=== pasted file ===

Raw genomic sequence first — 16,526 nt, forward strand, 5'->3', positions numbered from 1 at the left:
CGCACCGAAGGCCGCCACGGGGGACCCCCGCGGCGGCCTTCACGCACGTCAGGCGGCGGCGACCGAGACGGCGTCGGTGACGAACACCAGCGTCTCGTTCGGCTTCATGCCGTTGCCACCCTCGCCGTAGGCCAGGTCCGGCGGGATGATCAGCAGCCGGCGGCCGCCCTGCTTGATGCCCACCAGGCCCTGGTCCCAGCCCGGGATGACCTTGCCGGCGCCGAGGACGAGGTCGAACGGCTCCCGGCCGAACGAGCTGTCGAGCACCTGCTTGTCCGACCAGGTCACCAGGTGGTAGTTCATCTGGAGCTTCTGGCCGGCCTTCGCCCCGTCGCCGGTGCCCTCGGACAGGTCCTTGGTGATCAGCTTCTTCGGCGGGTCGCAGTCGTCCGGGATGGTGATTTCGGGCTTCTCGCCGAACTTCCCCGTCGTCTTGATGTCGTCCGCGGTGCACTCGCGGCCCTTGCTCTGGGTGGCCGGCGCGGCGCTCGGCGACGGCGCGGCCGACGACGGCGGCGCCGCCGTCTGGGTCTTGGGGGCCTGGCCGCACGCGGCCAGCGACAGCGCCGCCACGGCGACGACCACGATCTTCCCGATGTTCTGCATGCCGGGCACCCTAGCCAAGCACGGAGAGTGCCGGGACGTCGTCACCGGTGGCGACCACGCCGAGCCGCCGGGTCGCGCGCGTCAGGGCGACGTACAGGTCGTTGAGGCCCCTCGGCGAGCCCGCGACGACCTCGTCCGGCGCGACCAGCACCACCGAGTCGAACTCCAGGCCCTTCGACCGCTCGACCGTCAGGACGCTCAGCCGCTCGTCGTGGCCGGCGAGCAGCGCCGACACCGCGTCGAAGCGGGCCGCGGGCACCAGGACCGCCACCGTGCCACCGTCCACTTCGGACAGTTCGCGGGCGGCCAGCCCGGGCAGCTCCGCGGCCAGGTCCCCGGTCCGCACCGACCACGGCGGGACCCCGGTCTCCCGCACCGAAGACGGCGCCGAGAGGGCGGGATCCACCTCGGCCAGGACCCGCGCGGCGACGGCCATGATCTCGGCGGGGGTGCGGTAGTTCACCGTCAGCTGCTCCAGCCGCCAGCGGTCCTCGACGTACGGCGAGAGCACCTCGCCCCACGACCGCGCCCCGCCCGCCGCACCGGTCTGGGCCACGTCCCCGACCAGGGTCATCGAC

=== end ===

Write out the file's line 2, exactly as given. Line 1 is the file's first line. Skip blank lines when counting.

CGCACCGAAGGCCGCCACGGGGGACCCCCGCGGCGGCCTTCACGCACGTCAGGCGGCGGCGACCGAGACGGCGTCGGTGACGAACACCAGCGTCTCGTTCGGCTTCATGCCGTTGCCACCCTCGCCGTAGGCCAGGTCCGGCGGGATGATCAGCAGCCGGCGGCCGCCCTGCTTGATGCCCACCAGGCCCTGGTCCCAGCCCGGGATGACCTTGCCGGCGCCGAGGACGAGGTCGAACGGCTCCCGGCCGAACGAGCTGTCGAGCACCTGCTTGTCCGACCAGGTCACCAGGTGGTAGTTCATCTGGAGCTTCTGGCCGGCCTTCGCCCCGTCGCCGGTGCCCTCGGACAGGTCCTTGGTGATCAGCTTCTTCGGCGGGTCGCAGTCGTCCGGGATGGTGATTTCGGGCTTCTCGCCGAACTTCCCCGTCGTCTTGATGTCGTCCGCGGTGCACTCGCGGCCCTTGCTCTGGGTGGCCGGCGCGGCGCTCGGCGACGGCGCGGCCGACGACGGCGGCGCCGCCGTCTGGGTCTTGGGGGCCTGGCCGCACGCGGCCAGCGACAGCGCCGCCACGGCGACGACCACGATCTTCCCGATGTTCTGCATGCCGGGCACCCTAGCCAAGCACGGAGAGTGCCGGGACGTCGTCACCGGTGGCGACCACGCCGAGCCGCCGGGTCGCGCGCGTCAGGGCGACGTACAGGTCGTTGAGGCCCCTCGGCGAGCCCGCGACGACCTCGTCCGGCGCGACCAGCACCACCGAGTCGAACTCCAGGCCCTTCGACCGCTCGACCGTCAGGACGCTCAGCCGCTCGTCGTGGCCGGCGAGCAGCGCCGACACCGCGTCGAAGCGGGCCGCGGGCACCAGGACCGCCACCGTGCCACCGTCCACTTCGGACAGTTCGCGGGCGGCCAGCCCGGGCAGCTCCGCGGCCAGGTCCCCGGTCCGCACCGACCACGGCGGGACCCCGGTCTCCCGCACCGAAGACGGCGCCGAGAGGGCGGGATCCACCTCGGCCAGGACCCGCGCGGCGACGGCCATGATCTCGGCGGGGGTGCGGTAGTTCACCGTCAGCTGCTCCAGCCGCCAGCGGTCCTCGACGTACGGCGAGAGCACCTCGCCCCACGACCGCGCCCCGCCCGCCGCACCGGTCTGGGCCACGTCCCCGACCAGGGTCATCGAC